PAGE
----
Neville M. Bilimoria

On Oct. 16, a federal court issued an opinion that greatly limits federal immunity protections for nursing homes. The case of Sherod v. Comprehensive Healthcare Management Services, LLC, should be on all providers’ radar.

In the case in question, a nursing home, Brighton Rehabilitation and Wellness Center, could not claim preemption and federal immunity under the federal “Public Readiness and Emergency Preparedness Act,” also known as the PREP Act, against a housekeeper’s COVID-19 wrongful death suit against the facility.

The PREP Act provides immunity from liability under state and federal law to a “covered person” for losses related to the use of “countermeasures” during a declared public health emergency. PREP Act immunity is not new, as the act has been used in the past for immunity protection in response to Zika, ebola, pandemic influenza, botulinum toxin, smallpox, acute radiation syndrome and anthrax.

Brighton Rehabilitation and Wellness Center claimed that a nursing home is considered a covered person under the PREP Act. But the federal court held that the estate’s allegations did not fall within the purview of the PREP Act’s immunity because the plaintiff’s alleged claims were premised on the nursing home’s failure to provide countermeasures rather than countermeasures that were used by the nursing home that may have failed.  

PREP Act and COVID-19 history

On March 10, 2020, the Secretary of Health and Human Services issued a Notice of Declaration under the PREP Act to provide immunity from tort liability claims (except willful misconduct) to individuals or organizations involved in the manufacture, distribution or use of medical countermeasures against COVID-19. PREP Act immunity applies from Feb. 4, 2020, through October 1, 2024.

The PREP Act has been used as a strategic theory of defense against plaintiff suits across the country against COVID-19 negligence claims of healthcare providers and other employers. PREP Act immunity applies only if one or more certain complex conditions under the law are met.

To be covered by PREP Act immunity, the COVID-19 countermeasure that a nursing home utilizes must be “qualified pandemic or epidemic products” or “security countermeasures” or drugs, biological products or devices that are approved by the FDA, or that are adopted in guidance from federal state or local public health authorities.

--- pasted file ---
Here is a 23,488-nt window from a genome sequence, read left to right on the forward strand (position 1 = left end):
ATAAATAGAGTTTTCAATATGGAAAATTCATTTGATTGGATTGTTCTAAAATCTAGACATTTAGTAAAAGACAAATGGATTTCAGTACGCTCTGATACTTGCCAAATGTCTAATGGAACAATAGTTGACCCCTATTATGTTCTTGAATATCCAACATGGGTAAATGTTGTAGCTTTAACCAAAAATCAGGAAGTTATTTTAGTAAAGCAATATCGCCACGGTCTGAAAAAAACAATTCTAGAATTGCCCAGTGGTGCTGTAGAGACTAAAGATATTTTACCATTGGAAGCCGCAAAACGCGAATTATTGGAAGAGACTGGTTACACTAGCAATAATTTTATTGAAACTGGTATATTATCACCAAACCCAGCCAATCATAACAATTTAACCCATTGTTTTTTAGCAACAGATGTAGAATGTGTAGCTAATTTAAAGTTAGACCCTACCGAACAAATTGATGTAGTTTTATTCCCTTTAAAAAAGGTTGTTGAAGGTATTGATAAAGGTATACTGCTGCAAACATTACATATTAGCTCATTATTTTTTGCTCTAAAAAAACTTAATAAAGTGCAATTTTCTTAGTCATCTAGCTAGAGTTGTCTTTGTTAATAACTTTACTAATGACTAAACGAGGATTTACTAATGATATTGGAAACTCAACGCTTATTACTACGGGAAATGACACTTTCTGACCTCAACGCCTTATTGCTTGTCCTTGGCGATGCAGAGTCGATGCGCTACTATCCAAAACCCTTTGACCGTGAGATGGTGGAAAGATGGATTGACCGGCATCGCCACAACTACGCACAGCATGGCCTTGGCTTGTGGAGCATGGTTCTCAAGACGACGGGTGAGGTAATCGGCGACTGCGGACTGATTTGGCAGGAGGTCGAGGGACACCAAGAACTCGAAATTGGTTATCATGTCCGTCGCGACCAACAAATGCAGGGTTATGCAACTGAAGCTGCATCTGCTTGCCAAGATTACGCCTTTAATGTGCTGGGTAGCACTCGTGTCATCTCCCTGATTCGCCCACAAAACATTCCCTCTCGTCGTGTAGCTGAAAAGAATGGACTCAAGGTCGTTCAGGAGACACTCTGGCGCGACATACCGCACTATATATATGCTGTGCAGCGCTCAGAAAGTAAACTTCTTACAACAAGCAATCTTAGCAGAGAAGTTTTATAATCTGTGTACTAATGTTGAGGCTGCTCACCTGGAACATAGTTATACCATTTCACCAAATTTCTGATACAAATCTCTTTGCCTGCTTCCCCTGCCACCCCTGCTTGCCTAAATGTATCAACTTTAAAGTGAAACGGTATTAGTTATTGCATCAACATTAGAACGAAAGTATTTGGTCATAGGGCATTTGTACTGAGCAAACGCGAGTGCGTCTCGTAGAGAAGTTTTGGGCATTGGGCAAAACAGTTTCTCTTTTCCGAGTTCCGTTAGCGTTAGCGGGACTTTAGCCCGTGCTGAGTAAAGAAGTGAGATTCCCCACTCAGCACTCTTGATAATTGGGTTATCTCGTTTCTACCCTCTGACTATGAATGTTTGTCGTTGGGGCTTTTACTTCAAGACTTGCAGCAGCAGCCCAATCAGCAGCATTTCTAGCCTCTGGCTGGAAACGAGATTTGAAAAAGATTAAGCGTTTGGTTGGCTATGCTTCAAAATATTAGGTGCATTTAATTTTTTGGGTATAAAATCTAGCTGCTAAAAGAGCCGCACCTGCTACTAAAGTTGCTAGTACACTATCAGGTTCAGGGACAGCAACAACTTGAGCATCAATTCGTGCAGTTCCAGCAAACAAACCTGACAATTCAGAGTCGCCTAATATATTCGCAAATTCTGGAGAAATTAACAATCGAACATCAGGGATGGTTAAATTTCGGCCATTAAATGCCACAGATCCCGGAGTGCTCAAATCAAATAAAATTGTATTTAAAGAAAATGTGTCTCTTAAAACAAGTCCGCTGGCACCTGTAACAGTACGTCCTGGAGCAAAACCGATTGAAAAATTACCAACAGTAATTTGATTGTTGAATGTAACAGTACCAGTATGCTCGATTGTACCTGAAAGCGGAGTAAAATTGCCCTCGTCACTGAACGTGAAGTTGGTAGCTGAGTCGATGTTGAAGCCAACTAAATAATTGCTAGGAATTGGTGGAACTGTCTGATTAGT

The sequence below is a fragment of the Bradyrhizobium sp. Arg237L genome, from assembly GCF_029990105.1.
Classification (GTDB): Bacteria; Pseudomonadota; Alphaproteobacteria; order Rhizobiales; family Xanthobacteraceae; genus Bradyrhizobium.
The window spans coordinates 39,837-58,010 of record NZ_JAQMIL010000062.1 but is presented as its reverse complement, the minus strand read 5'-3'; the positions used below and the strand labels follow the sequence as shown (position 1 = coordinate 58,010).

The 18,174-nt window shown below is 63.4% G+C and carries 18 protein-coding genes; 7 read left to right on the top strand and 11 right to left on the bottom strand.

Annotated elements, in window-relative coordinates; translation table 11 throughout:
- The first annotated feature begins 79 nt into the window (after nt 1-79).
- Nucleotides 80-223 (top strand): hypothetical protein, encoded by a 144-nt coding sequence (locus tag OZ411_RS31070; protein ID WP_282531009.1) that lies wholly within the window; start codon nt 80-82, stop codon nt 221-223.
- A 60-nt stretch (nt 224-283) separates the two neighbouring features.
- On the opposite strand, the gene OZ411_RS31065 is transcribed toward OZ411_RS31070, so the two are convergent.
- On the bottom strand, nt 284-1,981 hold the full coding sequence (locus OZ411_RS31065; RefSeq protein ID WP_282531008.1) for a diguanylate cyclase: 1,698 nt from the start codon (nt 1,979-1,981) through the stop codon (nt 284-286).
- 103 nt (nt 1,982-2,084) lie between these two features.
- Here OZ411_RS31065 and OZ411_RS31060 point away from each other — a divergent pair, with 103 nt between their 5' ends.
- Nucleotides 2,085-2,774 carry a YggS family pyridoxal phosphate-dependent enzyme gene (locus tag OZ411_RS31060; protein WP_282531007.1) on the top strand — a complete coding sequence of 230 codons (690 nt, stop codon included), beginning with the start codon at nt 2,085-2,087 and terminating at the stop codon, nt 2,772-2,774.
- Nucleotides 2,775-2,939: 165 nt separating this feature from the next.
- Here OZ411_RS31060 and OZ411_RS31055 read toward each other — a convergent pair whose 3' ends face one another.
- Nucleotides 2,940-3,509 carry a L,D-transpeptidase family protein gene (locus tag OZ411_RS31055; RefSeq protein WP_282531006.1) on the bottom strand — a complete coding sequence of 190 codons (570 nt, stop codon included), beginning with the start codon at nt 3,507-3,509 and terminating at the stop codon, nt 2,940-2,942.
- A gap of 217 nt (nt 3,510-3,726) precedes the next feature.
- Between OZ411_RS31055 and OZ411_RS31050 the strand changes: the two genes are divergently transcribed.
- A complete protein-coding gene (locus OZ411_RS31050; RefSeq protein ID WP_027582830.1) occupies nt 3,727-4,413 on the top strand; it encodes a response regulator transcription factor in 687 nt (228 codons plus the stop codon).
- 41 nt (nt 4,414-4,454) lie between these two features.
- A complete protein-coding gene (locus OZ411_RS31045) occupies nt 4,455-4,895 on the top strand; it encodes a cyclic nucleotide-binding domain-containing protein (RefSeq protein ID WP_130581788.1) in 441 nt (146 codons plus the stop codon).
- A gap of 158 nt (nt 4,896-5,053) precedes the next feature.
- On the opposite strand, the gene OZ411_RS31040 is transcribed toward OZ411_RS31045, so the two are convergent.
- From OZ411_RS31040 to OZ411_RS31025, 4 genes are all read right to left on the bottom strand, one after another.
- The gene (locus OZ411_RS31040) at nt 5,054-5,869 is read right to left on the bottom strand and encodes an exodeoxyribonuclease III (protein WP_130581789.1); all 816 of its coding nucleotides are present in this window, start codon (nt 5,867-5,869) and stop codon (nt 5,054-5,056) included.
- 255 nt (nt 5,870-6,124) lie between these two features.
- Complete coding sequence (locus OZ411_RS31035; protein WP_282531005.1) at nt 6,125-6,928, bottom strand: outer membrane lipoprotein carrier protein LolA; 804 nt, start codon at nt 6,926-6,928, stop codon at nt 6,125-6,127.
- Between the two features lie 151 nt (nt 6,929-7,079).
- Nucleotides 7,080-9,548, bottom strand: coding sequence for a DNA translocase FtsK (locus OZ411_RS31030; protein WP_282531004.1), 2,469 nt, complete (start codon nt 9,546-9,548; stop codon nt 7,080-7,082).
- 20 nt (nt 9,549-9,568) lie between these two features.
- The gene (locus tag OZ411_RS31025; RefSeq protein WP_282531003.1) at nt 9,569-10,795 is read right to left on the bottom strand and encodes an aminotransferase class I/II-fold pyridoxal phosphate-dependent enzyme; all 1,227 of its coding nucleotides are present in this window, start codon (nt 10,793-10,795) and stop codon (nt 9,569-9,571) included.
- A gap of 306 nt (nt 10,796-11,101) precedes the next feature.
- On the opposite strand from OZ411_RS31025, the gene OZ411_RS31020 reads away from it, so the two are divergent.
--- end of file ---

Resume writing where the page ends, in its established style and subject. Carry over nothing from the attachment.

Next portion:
The problem is, determining what guidance is under COVID has been a moving target, with each federal, state and local agency having seemingly different, even conflicting, guidance on how to deal with this illusive pandemic.

Plaintiff loopholes?

The Sherod case unfortunately shed light on a Prep Act loophole, which is what plaintiffs have utilized to avoid PREP Act immunity. The PREP Act loophole is utilized when plaintiffs allege that an employer failed to use appropriate countermeasures, without focusing on the employer’s actual use of the countermeasures, to get around application of PREP Act immunity.  

Notably, the Sherod case applied this loophole and the federal District Court judge in the Western District of Pennsylvania ruled in favor of the plaintiff, finding that the PREP Act did not apply and, therefore, did not provide immunity to an employer (a nursing home) where that employer failed to use covered countermeasures. The Sherod case shows how PREP Act immunity will protect nursing homes from, for example, faulty test kits, but may not remove liability if employers fail to use proper COVID-19 countermeasures.  

HHS disagreement

In more news on the PREP Act immunity, the U.S. Department of Health and Human Services released an advisory opinion in October detailing its view of PREP Act immunity and how nursing homes and other businesses can avail themselves of it.

Surprisingly, and to make this more complicated, HHS disagreed with “failures” to act as being outside the protection of the PREP Act immunity, calling similar court decisions to the Sherod case as wrong! HHS points out that it is possible that a program to act (or not act) in fighting COVID-19 could still be covered by PREP Act immunity despite the Sherod case opinion.

Ultimately, HHS concludes that PREP Act immunity is complicated, and Sherod and other cases will continue to interpret nursing home immunity for years to come.

Neville M. Bilimoria is a partner in the Chicago office of the Health Law Practice Group and member of the Post-Acute Care And Senior Services Subgroup at Duane Morris LLP; [email protected]